Lockheed pays $2M to settle whistleblower lawsuit

Published 2:38 pm Tuesday, January 25, 2011

Lockheed Martin Inc. has agreed to pay $2 million as part of a whistleblower lawsuit that accused several companies and individuals of rigging a contract at Stennis Space Center in Mississippi, the U.S. Justice Department said Monday.

The 2009 lawsuit, filed in federal court in Mississippi, claimed three current or former federal employees conspired to steer a computer contract to a team of companies that included Lockheed, which is based in Bethesda, Md., San Diego-based Science Applications International Corp., and Applied Enterprise Solutions, based in Slidell, La.

Stephen Adamec and Robert Knesel, a former director and a deputy director of the Naval Oceanographic Major Shared Resource Center at Stennis, provided secret information about the bidding process, the Justice Department said in a news release.

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Applied Enterprise Solutions was run by Haskin Dale Galloway, a former federal employee, who the Justice Department said conspired with the others to steer the contract to Science Applications International.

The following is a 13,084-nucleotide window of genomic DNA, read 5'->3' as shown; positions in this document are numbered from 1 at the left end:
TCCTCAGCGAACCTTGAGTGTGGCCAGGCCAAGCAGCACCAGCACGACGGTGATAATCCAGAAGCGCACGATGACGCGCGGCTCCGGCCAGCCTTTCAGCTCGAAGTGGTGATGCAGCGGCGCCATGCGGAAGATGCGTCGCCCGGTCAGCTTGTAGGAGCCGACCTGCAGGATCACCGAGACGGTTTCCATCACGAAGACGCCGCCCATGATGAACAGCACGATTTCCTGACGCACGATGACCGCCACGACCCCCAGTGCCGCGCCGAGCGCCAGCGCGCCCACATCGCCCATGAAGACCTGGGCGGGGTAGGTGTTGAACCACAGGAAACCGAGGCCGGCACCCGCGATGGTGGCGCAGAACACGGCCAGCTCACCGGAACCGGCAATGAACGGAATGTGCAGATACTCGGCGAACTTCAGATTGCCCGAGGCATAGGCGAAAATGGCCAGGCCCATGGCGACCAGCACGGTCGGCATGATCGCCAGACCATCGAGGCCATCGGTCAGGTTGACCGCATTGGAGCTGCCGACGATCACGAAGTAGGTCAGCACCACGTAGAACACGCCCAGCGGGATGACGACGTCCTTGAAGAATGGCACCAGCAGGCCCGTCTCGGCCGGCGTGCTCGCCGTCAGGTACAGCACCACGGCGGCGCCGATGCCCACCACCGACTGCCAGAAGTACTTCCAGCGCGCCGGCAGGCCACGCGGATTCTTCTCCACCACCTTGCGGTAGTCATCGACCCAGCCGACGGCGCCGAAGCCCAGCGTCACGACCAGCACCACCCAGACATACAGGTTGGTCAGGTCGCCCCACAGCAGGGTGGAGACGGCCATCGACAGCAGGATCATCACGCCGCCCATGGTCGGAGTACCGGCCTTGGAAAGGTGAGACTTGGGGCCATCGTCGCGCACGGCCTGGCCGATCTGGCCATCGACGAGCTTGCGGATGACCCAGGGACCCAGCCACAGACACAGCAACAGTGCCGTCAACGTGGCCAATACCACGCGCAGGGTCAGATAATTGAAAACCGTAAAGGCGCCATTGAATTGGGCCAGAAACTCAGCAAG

The Justice Department said Science Applications International got a $115 million contract and Lockheed’s portion was $2 million through a subcontract.

The whistleblower, government employee David Magee, will receive $560,000 for his role in bringing the case to the attention of authorities, the Justice Department added.

Messages left Monday for several Lockheed attorneys and a company spokesman were not immediately returned.

“Companies that do business with the federal government and get paid by the taxpayers must act fairly and comply with the law,” Tony West, assistant attorney general for the Justice Department’s Civil Division, said.

“Whistleblowers have helped us to enforce the law by bringing to light schemes that misuse taxpayer dollars and abuse the public trust by undermining the integrity of the procurement process.”